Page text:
Invited review: A systematic literature review and meta-analysis of mortality and culling in dairy cattle

Publikation: Forskning - peer reviewTidsskriftartikel


  • C. W. R. Compton
    C. W. R. ComptonMassey UniversityNew Zealand
  • C. Heuer
    C. HeuerMassey UniversityNew Zealand
  • Peter T. Thomsen
  • T. E. Carpenter
    T. E. CarpenterMassey UniversityNew Zealand
  • C. V. C. Phyn
    C. V. C. PhynDairyNZNew Zealand
  • S. McDougall
    S. McDougallCognoscoNew Zealand
Dairy industries and individual farmers are concerned about mortality and culling of dairy animals. This is because the timing and fates of animals that exit dairy farms have important animal welfare and economic consequences that reflect the conditions under which they are farmed and the efficiency of their production systems. Reports from a few countries have indicated increased incidence of mortality, and occasionally culling, of dairy animals in recent decades, and these changes have been associated with intensification of production systems. Dairy industries and farmers need benchmarks for culling and mortality against which they can compare themselves, as well as improved understanding of the extent of any change and of any associated factors. We reasoned that a systematic literature review and meta-analysis of scientific articles published between 1989 and 2014 would allow us to determine whether these reports were universal, to quantify any change over time, and to investigate whether production systems or study factors were associated with culling and mortality. From 3,275 articles retrieved from databases and manual searching of cited articles, 118 articles were appraised independently by 2 assessors, and 51 articles representing 54 studies were determined to be eligible for review and meta-analysis. We estimated that both the annual incidence risk (IR) and incidence density of mortality of cows had increased significantly from 0.02 per cow and 2.32 per 100 cow-years, to 0.04 per cow and 3.75 per 100 cow-years, an increase per decade of 0.02 per cow and 1.42 per 100 cow-years, respectively. We also estimated that the annual IR of culling attributed to low production had declined significantly from 0.07 to 0.05 and that the IR of perinatal, but not neonatal, mortality had increased significantly from 0.04 to 0.06 per decade. We found no evidence of change in overall annual IR of culling of cows over time or any association between study design factors and the IR or incidence density of culling or mortality. These findings provide benchmarks for describing culling and mortality, and should encourage farmers and researchers in countries with modern dairy industries to discover and implement management strategies to reduce the animal welfare and economic costs associated with these changes.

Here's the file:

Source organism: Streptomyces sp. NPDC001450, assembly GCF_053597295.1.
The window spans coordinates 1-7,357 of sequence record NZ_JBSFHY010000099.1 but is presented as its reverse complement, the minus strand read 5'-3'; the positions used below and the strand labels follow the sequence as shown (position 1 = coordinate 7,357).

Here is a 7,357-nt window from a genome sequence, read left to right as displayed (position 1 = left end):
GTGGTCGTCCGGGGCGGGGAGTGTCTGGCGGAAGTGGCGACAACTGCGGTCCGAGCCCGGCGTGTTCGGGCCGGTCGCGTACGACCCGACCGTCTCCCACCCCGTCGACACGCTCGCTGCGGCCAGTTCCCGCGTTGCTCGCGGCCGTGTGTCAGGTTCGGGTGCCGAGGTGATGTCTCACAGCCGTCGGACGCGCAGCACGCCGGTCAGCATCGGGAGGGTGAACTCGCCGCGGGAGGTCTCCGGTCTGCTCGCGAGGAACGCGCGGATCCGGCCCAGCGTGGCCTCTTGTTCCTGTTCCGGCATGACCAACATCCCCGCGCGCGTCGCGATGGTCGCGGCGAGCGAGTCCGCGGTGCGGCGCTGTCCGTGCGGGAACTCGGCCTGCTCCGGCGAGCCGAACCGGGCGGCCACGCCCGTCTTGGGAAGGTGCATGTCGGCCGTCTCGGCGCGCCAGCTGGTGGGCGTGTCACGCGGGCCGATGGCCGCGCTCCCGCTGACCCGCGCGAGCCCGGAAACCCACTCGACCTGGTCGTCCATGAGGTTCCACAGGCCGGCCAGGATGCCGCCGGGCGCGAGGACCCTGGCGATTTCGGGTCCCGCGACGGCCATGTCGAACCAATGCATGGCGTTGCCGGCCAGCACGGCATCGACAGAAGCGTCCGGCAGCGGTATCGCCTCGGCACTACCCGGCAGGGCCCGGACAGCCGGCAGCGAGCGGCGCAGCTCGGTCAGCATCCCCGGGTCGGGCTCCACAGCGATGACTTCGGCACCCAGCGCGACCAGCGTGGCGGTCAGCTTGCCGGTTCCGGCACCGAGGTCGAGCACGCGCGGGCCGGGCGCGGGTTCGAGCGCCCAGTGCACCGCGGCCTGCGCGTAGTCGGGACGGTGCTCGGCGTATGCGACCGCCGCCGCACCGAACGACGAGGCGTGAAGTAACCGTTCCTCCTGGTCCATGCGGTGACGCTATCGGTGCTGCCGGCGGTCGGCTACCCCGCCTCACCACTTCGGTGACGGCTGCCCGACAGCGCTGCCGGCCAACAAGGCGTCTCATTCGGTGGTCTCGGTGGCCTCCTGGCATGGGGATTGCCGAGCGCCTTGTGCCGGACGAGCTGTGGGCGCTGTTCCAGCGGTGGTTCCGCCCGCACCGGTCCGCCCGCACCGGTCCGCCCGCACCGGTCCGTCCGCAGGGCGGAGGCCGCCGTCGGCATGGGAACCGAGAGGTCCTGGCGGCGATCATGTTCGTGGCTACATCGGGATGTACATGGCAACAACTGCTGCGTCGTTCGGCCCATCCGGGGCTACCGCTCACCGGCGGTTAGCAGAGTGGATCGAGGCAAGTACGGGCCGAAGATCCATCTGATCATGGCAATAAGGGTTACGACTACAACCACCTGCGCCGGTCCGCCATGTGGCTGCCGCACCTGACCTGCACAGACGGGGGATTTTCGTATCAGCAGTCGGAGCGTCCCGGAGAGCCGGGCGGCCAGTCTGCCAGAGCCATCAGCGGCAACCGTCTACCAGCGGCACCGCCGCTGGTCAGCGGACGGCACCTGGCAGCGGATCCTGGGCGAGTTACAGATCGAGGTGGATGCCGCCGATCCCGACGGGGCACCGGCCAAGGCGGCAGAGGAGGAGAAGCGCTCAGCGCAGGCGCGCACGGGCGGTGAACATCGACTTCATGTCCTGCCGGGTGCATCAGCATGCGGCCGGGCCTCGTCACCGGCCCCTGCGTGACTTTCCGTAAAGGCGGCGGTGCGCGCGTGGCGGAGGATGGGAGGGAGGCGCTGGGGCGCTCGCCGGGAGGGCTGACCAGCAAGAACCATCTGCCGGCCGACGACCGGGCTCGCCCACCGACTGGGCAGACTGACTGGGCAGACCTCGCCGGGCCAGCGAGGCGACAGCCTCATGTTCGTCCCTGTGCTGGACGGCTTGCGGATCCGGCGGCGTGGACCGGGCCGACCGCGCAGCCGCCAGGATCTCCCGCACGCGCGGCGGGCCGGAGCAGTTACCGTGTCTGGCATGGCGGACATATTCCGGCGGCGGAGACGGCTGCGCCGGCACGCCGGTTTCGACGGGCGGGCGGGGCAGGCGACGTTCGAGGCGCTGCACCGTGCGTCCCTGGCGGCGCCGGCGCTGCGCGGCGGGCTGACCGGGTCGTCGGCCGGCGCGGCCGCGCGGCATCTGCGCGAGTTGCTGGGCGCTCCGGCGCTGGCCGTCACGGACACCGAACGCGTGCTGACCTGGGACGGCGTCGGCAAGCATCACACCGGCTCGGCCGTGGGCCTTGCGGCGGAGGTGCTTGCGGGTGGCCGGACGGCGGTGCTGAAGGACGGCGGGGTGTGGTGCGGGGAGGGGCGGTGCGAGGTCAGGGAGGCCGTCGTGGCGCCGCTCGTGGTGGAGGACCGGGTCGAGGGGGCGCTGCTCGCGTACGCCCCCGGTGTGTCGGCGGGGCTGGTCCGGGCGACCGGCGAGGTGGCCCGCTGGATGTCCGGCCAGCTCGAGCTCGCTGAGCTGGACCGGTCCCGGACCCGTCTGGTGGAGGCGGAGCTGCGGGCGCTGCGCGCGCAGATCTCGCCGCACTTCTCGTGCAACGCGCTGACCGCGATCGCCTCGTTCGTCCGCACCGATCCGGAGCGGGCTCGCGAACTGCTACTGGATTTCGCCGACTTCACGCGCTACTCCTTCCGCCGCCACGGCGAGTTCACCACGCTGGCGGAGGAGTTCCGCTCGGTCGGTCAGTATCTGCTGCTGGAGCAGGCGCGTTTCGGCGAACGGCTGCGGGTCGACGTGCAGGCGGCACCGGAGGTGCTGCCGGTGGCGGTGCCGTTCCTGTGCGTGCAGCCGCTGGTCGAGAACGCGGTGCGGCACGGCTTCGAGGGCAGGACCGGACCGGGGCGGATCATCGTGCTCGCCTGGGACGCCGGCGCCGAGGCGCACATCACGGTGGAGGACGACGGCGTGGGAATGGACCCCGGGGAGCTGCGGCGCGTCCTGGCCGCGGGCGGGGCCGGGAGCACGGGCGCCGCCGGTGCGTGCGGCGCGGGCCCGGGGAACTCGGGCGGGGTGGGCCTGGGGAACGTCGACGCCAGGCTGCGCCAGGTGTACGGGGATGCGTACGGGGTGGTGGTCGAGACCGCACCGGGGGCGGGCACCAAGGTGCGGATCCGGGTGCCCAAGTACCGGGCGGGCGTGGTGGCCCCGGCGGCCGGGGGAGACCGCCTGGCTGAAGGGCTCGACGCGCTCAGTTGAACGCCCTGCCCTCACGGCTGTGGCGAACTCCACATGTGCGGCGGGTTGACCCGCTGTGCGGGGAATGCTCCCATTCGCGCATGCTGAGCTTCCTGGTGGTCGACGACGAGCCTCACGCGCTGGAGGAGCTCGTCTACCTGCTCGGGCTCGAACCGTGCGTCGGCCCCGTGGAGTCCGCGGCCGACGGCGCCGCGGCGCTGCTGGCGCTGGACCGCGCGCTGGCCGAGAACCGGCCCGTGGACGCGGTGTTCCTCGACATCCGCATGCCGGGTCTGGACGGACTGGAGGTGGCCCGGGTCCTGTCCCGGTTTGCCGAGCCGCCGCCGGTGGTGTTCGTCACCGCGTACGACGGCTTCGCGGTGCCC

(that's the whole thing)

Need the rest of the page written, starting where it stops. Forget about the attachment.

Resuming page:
TidsskriftJournal of Dairy Science
Sider (fra-til)1-16
StatusUdgivet - 1 jan. 2017

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